After I graduated from college, my efforts to watch as many different movies as possible began in earnest. There are, naturally, many different paths a person can take on such a quest, and I’ve tried almost all of them — watching more new movies than ever before, acquainting myself with major world directors past and present, filling in the gaps of Disney animated films, French New Wave films, and so on. One project that explored widely but not especially deeply was my goal of completing “top 10” lists for every year of cinema back to 1920. When I’d given ten movies a rating of 3 stars or more, I’d move on to another year. It was a way to set a baseline for the whole sweep of cinema history. To that end, I first watched Frank Borzage’s A Farewell to Arms (1932) in April 2014. The film was part of a box set I had received for Christmas, filled with other public domain movies on rather poor-quality DVDs. Despite the fuzzy images and what I only recently learned was a post-Production Code cut of the film that excised the more risqué passages, the film still impressed me for some memorable directorial flourishes and the earned sweetness of the story. Some combination of melodrama and Gary Cooper held me back, however. So, I marked the film off for further study.
Adapted from the Ernest Hemingway novel of the same name, A Farewell to Arms is the story of Americans in Europe during the Great War. Frederic Henry (Cooper), who first arrived in Italy to study architecture, works as an ambulance driver for the Italian army, while Catherine Barkley (Helen Hayes) works as a nurse for the English Red Cross. The war brings them together suddenly and just as swiftly separates them. And then brings them together again, when Frederic is wounded. They fall in love, but misunderstandings and the realities of army service conspire to prevent their happiness. The story ends with a moment of chilling irony, as armistice is declared just when the war claims its final victim, albeit indirectly.
I haven’t read the novel, so I have to trust secondhand accounts that say the film takes a much different tack with the material than Hemingway preferred. Another interpretation of the story could easily focus on the futility of war and its capacity to shatter all of humanity’s noblest dreams. Borzage turns that idea on its head, telling a story of love’s capacity to outshine such circumstances. The movie’s first twenty minutes contain three amusing meetings between Frederic and Catherine. In the first, he catches her spying on another nurse’s dismissal, standing on a ladder to look through a window at the meeting. Second, on the night of an air raid, the two bump into each other in the dark and Frederic mistakes Catherine for the prostitute he’d been with a few minutes before. Later, at a party, they are properly introduced and ultimately head into the garden for some affection. In quintessential Pre-Code fashion, the scene is interrupted by a fade-to-black, followed by a discussion, in no uncertain terms, about what the young lovers have just done.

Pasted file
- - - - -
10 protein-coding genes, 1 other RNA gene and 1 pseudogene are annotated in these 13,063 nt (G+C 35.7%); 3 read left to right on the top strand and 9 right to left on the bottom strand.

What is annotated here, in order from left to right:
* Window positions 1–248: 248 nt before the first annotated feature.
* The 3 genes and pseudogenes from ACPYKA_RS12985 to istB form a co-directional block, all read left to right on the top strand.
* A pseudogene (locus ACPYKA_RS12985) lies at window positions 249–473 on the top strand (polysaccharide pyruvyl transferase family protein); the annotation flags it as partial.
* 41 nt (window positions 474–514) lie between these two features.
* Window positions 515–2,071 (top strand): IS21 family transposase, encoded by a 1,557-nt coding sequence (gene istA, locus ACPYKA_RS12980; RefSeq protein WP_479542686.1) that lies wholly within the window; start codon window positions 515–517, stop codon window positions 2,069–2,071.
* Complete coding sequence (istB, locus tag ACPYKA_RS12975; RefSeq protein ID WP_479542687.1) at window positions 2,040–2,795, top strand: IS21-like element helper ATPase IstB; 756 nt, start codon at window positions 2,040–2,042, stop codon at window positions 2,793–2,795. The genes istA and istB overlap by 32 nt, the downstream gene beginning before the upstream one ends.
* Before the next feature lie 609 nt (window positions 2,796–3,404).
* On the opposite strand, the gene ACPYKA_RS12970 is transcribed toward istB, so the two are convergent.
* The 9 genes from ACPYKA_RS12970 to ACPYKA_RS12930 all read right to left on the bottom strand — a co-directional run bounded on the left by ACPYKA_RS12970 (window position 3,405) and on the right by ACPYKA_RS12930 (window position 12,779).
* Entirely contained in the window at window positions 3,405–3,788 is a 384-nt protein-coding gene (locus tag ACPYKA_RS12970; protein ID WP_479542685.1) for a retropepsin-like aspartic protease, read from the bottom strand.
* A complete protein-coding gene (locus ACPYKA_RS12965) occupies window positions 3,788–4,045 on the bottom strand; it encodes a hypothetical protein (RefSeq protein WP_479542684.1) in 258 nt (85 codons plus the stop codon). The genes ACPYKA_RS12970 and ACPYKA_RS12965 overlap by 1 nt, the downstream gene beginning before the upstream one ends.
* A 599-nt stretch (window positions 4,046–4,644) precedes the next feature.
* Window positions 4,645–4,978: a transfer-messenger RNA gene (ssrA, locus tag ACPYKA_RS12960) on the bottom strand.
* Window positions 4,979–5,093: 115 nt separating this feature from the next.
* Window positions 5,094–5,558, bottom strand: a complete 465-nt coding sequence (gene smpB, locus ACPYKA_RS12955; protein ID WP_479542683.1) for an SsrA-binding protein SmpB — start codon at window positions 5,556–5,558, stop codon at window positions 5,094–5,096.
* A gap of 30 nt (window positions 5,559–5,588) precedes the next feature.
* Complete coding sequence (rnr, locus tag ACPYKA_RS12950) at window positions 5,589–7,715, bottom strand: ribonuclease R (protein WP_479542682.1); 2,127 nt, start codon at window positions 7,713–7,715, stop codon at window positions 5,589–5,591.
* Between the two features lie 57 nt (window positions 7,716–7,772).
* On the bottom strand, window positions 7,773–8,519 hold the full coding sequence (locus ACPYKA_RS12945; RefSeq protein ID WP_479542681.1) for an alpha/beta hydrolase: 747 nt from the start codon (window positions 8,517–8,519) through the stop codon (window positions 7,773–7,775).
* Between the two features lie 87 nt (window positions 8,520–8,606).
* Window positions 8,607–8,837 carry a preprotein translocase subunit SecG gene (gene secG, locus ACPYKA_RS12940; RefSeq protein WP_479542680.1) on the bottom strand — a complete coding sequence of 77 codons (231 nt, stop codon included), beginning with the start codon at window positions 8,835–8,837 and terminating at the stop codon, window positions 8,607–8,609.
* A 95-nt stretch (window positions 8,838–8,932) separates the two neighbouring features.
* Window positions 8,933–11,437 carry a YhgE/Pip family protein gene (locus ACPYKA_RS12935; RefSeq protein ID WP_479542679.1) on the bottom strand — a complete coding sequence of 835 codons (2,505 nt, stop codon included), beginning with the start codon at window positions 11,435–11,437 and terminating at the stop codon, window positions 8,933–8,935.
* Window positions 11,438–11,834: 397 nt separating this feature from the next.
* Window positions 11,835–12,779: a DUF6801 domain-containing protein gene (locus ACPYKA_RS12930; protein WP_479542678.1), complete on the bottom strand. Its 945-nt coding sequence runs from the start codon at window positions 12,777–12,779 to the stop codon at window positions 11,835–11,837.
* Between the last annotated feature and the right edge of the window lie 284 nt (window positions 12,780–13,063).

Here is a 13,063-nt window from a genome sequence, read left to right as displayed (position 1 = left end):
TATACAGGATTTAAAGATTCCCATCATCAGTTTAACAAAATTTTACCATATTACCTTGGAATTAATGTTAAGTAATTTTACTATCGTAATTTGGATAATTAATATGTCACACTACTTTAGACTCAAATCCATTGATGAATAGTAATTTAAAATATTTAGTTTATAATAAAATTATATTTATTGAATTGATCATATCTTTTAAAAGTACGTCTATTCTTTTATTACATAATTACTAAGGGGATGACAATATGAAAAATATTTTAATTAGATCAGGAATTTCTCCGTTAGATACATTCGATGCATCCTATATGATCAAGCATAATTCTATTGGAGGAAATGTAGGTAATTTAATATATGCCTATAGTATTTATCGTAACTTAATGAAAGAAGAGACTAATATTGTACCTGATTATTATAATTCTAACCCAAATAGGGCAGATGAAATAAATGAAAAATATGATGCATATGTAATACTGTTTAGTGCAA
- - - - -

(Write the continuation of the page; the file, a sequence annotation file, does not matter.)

All this is prologue. The last hour of the film is possessed of a fine symmetry, in which first Frederic then Catherine must go under the knife and remain bedridden while the other character attends to him or her. These sequences bridge the vast philosophical gulf between marriage and warfare, childbirth and death. The characters are linked via individual shots, as well, even when they’re physically apart. They both drop their heads on the pillow and look up at the ceiling after their garden encounter. At a crisis moment near the end of the film, a closeup of Catherine’s fist clutching a sheet dissolves into a shot of Frederic’s hands clenched over boat oars. Combined with the actors’ strong chemistry, these parallels allow the film to make a great case against a war that would drive these people apart, even though there are only a few minutes of actual violence.
Subtlety of expression is consistent throughout the film. The camera movement is fluid but not ostentatious, with some lovely crane shots. The visual coup I best remembered from my first viewing was the scene in which the camera takes a subjective point of view, looking up at the ceiling as Frederic gets wheeled into a hospital room. This is the flashiest moment in the film, and even this is clearly motivated by intimacy with the characters. The story’s melodramatic beats, still familiar more than eighty years later, are hit with conviction, at least. Gary Cooper is an actor whose virtues have been known to escape me, but he always seems like the kind of guy who could fall in love quickly and hard, and he does great work with a delicate monologue toward the end. Helen Hayes is every bit his equal, attacking a role that requires her to absorb multiple tragedies.
After finding a complete and pristine version of the film on YouTube, then quickly skimming through the DVD again, I found that I had never seen a couple of this movie’s best moments until this week. I wasn’t annoyed by this. It’s always salutary to get a reminder of what made Pre-Code cinema distinctive, and wonderful. It certainly meant that I couldn’t demote the film from my original star rating. Looking over my list from 1932, however, I also don’t see A Farewell to Arms leapfrogging over Love Me Tonight and Grand Hotel to reach the next echelon. It’s not that I blame Adolphe Menjou, who lends a lot of verve to his Italian character. But the role itself is so completely functional, always directing Frederic to wherever the plot needs him to be at a given moment. Menjou is just one symptom of an overall strategy of contrivances that, despite their symbolic weight, push me away from the film to some degree. These minor complaints are enough for me to keep the film perched at 3 ½ stars, but a deeper exploration of melodrama could ultimately expand my appreciation.